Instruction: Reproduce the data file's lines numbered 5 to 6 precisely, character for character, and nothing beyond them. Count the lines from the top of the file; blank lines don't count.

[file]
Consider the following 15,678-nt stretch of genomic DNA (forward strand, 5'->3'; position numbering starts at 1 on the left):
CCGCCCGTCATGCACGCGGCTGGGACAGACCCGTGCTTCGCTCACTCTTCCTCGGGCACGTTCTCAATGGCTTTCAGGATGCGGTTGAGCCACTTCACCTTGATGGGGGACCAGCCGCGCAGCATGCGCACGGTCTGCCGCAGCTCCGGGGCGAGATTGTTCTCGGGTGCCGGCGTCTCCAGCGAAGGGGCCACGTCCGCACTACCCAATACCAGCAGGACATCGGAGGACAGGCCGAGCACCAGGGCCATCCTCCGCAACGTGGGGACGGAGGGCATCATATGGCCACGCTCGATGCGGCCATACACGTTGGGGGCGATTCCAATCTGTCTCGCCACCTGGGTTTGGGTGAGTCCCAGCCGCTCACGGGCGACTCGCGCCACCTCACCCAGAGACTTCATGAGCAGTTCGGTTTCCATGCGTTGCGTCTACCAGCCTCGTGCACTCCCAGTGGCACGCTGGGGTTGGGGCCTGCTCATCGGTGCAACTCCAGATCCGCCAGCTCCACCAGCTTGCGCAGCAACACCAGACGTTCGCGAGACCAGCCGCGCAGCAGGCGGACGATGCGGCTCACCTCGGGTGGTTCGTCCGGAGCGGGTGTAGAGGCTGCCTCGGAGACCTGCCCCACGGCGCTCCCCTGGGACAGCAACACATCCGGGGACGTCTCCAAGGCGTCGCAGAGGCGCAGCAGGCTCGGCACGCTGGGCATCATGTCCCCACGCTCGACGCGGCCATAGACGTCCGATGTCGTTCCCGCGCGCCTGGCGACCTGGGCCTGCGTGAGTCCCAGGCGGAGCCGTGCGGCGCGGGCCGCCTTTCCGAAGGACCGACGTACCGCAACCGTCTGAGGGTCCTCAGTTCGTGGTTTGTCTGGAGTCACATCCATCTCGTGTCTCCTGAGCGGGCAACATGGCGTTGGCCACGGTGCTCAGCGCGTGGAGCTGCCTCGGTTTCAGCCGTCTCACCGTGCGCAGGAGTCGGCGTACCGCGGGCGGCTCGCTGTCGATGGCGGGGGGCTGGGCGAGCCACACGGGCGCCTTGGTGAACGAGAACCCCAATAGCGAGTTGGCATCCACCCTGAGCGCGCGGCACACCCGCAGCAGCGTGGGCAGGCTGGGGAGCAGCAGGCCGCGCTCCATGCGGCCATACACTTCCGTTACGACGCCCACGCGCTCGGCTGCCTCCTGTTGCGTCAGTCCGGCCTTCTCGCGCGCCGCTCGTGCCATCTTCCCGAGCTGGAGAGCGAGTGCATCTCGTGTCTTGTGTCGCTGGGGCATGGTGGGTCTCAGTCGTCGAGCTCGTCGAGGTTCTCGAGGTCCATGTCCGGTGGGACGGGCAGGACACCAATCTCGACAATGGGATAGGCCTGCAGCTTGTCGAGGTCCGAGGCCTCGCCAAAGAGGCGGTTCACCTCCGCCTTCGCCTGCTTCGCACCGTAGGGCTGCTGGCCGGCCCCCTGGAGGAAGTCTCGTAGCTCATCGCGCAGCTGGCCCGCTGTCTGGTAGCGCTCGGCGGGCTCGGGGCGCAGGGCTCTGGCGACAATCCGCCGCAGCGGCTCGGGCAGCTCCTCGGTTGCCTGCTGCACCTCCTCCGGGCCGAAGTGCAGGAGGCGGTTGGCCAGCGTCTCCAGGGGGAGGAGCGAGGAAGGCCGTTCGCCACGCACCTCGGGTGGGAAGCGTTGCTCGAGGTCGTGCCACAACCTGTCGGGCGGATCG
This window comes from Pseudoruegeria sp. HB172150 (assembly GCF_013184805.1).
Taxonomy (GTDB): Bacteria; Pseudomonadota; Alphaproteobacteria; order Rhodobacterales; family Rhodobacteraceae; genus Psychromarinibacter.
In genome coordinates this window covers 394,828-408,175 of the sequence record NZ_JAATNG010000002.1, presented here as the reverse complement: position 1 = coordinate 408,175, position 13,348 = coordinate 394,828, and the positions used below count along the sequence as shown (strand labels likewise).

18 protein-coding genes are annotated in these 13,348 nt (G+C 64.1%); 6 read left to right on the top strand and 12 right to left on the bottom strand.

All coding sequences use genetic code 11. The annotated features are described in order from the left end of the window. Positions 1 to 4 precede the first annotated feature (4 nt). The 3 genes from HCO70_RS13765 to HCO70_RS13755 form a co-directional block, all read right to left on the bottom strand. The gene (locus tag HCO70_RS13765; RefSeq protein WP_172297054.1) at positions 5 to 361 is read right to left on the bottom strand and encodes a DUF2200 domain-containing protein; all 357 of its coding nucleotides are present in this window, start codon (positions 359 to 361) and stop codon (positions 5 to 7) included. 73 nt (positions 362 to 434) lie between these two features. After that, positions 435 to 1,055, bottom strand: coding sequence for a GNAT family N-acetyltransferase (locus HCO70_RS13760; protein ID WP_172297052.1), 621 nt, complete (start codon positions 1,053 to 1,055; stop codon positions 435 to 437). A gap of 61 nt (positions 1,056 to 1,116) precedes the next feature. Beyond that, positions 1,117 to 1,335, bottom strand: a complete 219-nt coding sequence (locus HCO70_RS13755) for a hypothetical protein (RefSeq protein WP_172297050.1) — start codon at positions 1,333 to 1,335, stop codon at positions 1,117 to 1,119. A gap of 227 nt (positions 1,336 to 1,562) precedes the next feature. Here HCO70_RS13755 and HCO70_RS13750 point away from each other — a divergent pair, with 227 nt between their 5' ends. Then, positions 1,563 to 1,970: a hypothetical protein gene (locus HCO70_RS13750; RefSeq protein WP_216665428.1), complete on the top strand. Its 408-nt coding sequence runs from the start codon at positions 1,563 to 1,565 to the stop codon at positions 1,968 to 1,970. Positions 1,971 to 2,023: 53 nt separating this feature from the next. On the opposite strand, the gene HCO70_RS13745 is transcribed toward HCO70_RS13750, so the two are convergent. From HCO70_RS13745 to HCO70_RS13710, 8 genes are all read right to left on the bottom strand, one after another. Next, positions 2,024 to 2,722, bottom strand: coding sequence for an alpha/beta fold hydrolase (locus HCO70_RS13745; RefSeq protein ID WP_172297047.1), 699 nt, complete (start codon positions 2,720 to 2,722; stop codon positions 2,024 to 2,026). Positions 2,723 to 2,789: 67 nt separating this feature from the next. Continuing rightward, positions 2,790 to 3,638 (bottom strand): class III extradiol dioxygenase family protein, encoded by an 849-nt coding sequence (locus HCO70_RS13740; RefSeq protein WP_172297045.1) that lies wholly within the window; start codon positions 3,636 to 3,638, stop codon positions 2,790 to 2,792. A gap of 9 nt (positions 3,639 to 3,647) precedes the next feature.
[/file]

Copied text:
In genome coordinates this window covers 394,828-408,175 of the sequence record NZ_JAATNG010000002.1, presented here as the reverse complement: position 1 = coordinate 408,175, position 13,348 = coordinate 394,828, and the positions used below count along the sequence as shown (strand labels likewise).

18 protein-coding genes are annotated in these 13,348 nt (G+C 64.1%); 6 read left to right on the top strand and 12 right to left on the bottom strand.